Marsco noted in a telephone interview with Bleeding Heartland that "outright lies" are prohibited in franking material, but "the bar is pretty high" for proving any particular claim was a lie. Broad statements about policy issues would not likely "rise to the level of a materially false statement in violation of the law," because a concept like energy independence can mean different things to different people.
AD DOVETAILS WITH GOP CAMPAIGN MESSAGING
While Miller-Meeks avoided any overt bid for re-election, her radio ads highlighted issues Republicans believe will play to their strengths in the midterms.
Andrew Solender and Alayna Treene reported for Axios on September 6 that House GOP leaders will soon roll out "a unified message to run on in the final stretch before November." The talking points about the economy focus on "inflation, high gas prices, supply chain issues and competition with China."
The marching orders are accompanied by a "communications kit" that McCarthy circulated to members prior to the August recess. It includes tips on how and where to hold these conversations on the trail.
This part of the communications kit outlines "The Republican Commitment to an Economy That's Strong." One section promises to "Reduce Gas Prices and Make America Energy Independent."
House GOP leaders want members to assure voters, "Republicans will fight to regain American energy dominance and lower prices at the pump," and "End the Biden administration’s anti-energy policies that are costing American jobs and causing energy prices to skyrocket."
Along those lines, Miller-Meeks promised radio listeners, "I am fighting against the disastrous anti-American energy policies in Washington every day. Our country was energy independent just two short years ago, and we can be independent again."
A "Field Guide" from the same communications kit distributed last month advises House Republicans,
Every day we hear the economic challenges our constituents – both producers and consumers – are facing. Communicating this crisis is about more than numbers and data ‒ it’s about the sacrifices families are making to get food on table and gas in the tank. Hearing and sharing these accounts can be done in a variety of ways.
Specific suggestions include, "Share constituent stories about what rising prices means to their families, businesses, and communities. [...] how are large families dealing with grocery prices? How are individuals on fixed incomes dealing with rising energy costs?"
How convenient: Miller-Meeks just spent tens of thousands of government dollars asking radio listeners to "Contact my office to share how gas prices are impacting you, and what you want to see done about it."
The Campaign Legal Center's Marsco explained that many official statements about public policy have political overtones. An official ad like Miller-Meeks' message about gas prices "is permissible, so long as it's not a campaign communication." Franking funds exist so members of Congress can let constituents know what they are working on, and how to get in touch with them. People do care about inflation and oil prices, Marsco added, and "they should be able to get those questions answered by people in power."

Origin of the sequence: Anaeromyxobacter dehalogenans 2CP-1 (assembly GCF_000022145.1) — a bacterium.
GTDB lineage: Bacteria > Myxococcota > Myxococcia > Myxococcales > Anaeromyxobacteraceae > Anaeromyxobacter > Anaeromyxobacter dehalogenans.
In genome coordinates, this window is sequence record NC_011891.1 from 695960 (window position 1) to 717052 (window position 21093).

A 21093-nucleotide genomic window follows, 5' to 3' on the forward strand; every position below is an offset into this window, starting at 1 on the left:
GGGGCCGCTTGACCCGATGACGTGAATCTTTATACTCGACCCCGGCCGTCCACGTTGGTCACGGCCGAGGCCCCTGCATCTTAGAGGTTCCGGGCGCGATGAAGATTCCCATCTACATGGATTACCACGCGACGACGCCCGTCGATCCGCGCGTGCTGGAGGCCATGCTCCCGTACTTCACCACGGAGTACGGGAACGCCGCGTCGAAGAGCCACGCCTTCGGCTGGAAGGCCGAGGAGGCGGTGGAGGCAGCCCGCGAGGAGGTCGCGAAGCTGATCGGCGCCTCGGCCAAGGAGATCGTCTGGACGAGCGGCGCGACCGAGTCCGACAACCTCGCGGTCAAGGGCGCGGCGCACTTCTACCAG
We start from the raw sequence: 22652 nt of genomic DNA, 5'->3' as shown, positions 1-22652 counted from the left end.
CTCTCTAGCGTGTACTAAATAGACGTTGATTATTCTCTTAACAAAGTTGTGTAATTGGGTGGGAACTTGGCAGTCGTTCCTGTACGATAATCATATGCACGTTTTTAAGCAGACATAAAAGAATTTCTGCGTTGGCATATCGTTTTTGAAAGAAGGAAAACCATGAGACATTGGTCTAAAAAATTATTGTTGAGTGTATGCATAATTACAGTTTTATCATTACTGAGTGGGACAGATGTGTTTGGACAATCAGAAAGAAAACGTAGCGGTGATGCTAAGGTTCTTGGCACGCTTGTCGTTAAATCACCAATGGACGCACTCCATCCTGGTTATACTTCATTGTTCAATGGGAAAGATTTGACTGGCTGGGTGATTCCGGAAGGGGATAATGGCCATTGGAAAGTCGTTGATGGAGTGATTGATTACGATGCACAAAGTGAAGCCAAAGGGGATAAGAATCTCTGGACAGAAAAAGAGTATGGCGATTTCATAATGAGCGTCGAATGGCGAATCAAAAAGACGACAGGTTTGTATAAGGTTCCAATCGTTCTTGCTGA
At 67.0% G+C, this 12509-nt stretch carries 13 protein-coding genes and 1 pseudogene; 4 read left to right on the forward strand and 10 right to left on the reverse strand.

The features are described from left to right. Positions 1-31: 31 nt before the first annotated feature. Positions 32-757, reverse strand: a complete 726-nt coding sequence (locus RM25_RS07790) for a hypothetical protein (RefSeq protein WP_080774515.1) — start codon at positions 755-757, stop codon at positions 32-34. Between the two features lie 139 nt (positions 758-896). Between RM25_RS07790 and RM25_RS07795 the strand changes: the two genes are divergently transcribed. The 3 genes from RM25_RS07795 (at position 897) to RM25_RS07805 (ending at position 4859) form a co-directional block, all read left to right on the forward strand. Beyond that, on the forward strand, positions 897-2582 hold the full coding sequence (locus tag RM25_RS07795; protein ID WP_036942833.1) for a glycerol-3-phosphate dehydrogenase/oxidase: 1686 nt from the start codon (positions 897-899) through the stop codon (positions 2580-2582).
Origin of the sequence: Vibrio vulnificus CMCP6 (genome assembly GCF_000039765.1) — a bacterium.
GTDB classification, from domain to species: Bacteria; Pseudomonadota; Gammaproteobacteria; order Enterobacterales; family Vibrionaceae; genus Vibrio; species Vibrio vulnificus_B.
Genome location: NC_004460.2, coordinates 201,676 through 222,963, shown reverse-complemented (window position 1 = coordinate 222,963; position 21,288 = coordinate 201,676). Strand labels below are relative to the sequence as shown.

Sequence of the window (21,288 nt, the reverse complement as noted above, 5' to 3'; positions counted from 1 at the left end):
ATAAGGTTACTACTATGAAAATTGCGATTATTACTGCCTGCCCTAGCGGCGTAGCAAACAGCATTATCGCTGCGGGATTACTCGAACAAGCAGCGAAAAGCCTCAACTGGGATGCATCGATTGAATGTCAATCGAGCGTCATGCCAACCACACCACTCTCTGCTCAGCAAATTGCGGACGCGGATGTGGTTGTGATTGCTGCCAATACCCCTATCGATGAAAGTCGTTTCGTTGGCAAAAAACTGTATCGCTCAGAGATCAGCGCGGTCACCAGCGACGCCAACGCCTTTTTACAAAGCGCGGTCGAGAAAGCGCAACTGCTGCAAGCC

Fair point. And if Miller-Meeks had regularly used her office budget to inform radio listeners how they could contact her staff to seek assistance or express opinions about salient issues, the recent ad buy would look more like constituent service and less like using public funds to amplify the Republican's campaign message.
This post will be updated if Miller-Meeks' office provides any comment or clarification about the radio advertising.
A forthcoming article will review the messages in campaign advertising from Miller-Meeks and her Democratic challenger, State Representative Christina Bohannan. National forecasters have rated the IA-01 race as either "lean Republican" or "likely Republican."
UPDATE: Miller-Meeks received approval for two franked mail pieces on August 26 (for a "Moms mailer") and September 1 (for an "Accomplishments mailer"). A Johnson County resident received the "Moms mailer" on September 13. I am seeking to confirm whether it was mailed before the blackout period began on September 9.
LATE UPDATE: Around December 19, 2022, radio stations began running a new 30-second spot financed through Miller-Meeks' official funds. The script sounded more like typical constituent outreach, with Miller-Meeks encouraging listeners to call her Washington office or visit her official website.
Top image cropped from a photo posted on Representative Mariannette Miller-Meeks' official Facebook page in January 2021.
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Excellent reporting here. I've written two letters to the editor to the Quad City Times recently (both of which were published) citing Miller-Meeks' "communications" (one radio and one mailer), paid for by taxpayers, which in my view were anti-Joe Biden and used merely as what you've described here to support her political positions against Biden and against Democrats. Your reporting here is accurate and spot on. I hope Miller-Meeks' constituents are not fooled. I wasn't.
Excellent stuff, great digging. What an impressive find. I had no idea franking extended to other communications, I thought it was only mail. This is a disturbing new trend. I guess it's legal as long it's outside of the election window but it sure seems like she wants to bend the rules. I mean, does she not have enough campaign $ from special interests and wealthy donors, she has to use taxpayer $ to misinform voters?
I think they need to change the rules
Either go back to a 90-day blackout period before elections, or set some limit so that an office can't spend more than X percent of its franking budget during the period 120 days before an election, or something.
Or just drastically cut back on franking allowances, because too much of this money is just subsidizing material that is indistinguishable from a campaign ad.